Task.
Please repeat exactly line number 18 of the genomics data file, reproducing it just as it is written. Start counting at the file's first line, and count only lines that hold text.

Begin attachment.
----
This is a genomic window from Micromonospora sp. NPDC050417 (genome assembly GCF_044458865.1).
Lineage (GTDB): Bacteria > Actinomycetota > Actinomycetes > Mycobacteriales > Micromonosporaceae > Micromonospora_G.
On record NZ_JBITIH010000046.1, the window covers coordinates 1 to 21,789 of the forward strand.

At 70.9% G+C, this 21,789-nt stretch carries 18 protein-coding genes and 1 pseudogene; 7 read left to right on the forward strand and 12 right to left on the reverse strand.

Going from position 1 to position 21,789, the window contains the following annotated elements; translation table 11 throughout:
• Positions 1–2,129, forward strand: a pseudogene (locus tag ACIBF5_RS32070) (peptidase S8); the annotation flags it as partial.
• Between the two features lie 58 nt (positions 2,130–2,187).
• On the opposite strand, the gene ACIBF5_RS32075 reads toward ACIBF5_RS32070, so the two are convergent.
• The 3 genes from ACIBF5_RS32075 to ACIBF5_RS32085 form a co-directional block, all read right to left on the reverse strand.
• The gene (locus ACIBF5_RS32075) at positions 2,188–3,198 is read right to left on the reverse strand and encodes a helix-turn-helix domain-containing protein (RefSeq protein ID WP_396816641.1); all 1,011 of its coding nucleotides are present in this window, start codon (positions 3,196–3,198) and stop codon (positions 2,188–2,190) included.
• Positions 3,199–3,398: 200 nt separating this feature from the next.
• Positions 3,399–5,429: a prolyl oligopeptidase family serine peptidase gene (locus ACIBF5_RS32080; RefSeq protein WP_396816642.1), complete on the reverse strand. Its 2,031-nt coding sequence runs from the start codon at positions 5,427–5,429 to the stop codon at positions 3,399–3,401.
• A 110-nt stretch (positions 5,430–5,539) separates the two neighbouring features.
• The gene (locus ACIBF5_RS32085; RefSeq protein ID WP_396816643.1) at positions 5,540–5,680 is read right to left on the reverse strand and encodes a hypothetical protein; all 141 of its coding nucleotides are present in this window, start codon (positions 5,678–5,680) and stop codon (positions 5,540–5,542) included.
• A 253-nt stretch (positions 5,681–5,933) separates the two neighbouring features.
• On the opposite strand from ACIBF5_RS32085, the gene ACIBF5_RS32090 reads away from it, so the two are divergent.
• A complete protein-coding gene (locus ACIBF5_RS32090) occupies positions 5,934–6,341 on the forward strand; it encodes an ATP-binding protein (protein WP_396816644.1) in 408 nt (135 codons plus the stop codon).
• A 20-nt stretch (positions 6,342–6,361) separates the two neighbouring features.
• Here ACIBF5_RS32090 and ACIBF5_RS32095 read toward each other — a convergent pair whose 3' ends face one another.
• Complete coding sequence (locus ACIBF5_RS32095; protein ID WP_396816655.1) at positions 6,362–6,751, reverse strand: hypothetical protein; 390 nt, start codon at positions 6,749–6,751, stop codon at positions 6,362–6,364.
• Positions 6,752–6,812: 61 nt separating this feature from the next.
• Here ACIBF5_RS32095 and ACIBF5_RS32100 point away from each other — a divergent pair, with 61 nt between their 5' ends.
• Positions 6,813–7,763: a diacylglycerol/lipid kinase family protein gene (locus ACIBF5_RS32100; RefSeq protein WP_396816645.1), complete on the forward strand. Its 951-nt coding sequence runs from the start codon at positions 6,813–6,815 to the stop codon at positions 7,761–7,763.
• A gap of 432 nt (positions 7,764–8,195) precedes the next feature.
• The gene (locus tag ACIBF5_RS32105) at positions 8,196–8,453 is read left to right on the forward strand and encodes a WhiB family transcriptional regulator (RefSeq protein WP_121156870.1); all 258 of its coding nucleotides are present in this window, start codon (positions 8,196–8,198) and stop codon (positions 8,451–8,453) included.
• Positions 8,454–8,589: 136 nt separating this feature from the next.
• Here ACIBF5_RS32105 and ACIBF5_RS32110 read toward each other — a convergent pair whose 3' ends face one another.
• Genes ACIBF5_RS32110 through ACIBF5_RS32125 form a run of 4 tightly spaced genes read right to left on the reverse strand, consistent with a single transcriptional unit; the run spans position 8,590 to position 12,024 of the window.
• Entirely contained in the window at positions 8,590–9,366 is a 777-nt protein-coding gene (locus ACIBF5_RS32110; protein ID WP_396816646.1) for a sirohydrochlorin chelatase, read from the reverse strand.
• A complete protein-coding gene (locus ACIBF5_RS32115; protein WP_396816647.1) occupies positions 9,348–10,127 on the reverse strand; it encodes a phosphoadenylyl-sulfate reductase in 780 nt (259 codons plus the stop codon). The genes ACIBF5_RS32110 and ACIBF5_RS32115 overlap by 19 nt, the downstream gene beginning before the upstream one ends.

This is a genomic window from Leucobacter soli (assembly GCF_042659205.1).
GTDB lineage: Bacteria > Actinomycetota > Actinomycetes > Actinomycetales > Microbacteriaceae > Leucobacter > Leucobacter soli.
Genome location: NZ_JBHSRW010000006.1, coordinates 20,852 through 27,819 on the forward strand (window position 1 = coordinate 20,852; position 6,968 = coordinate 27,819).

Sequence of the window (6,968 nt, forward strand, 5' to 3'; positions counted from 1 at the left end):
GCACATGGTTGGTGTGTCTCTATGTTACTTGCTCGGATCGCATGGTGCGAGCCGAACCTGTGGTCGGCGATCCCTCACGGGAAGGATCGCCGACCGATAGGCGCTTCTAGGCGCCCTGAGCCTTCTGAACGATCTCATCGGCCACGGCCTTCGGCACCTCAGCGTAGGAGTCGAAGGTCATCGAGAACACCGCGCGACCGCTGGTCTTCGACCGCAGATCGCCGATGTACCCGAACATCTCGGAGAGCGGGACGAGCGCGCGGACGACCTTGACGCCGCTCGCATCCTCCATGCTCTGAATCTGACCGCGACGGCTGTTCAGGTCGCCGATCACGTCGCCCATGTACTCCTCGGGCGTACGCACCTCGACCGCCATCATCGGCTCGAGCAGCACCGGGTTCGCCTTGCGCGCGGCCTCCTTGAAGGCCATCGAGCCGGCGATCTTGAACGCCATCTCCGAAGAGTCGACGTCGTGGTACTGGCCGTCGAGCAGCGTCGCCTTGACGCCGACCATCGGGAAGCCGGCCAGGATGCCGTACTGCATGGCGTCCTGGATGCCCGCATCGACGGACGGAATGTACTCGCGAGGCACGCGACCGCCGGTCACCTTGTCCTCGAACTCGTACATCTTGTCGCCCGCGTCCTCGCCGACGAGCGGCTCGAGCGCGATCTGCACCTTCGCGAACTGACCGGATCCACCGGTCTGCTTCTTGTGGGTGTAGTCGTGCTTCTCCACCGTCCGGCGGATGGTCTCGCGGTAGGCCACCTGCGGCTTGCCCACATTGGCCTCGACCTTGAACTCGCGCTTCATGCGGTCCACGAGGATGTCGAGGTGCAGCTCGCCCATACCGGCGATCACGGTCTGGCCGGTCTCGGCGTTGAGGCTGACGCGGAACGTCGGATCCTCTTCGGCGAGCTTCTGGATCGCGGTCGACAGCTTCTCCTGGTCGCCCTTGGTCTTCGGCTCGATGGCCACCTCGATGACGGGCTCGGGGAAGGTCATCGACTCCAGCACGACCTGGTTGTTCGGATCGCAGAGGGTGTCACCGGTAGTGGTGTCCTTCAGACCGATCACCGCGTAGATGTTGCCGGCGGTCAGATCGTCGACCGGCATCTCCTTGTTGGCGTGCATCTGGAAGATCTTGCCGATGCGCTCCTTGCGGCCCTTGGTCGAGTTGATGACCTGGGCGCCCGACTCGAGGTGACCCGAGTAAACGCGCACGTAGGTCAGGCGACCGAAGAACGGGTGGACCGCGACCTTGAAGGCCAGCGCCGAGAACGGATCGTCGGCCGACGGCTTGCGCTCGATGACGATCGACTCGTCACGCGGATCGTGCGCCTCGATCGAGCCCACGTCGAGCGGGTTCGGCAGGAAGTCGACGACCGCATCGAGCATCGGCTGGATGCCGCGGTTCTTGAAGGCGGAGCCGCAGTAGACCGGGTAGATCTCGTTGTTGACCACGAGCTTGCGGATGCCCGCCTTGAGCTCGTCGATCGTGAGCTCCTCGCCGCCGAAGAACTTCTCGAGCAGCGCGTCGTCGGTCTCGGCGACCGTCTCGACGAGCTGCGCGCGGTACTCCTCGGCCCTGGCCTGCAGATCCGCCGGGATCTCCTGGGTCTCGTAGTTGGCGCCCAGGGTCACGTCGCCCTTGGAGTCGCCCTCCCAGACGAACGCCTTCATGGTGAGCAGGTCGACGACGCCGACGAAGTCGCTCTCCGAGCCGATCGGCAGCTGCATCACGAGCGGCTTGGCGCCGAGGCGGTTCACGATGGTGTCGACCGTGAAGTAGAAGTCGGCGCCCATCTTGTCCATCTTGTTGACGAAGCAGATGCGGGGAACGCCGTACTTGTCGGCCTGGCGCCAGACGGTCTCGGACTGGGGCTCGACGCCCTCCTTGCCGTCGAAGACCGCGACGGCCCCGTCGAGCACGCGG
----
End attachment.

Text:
• A 20-nt stretch (positions 6,342–6,361) separates the two neighbouring features.